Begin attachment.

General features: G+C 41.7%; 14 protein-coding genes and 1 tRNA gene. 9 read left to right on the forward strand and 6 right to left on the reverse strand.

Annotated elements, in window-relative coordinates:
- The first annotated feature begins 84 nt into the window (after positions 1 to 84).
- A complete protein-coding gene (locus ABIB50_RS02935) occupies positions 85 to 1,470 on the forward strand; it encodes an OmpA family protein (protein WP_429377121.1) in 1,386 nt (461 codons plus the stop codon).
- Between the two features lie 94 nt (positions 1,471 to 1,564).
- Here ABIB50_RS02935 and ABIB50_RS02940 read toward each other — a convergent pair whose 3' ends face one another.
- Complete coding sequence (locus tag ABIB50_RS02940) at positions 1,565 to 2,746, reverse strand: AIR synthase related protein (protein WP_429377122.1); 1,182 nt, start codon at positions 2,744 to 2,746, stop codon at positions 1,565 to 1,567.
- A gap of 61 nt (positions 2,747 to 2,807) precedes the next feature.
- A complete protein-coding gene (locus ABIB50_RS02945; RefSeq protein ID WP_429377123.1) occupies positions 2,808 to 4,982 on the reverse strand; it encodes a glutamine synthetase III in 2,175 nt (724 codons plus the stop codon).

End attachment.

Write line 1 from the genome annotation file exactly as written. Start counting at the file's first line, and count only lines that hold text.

General features: G+C 41.7%; 14 protein-coding genes and 1 tRNA gene. 9 read left to right on the forward strand and 6 right to left on the reverse strand.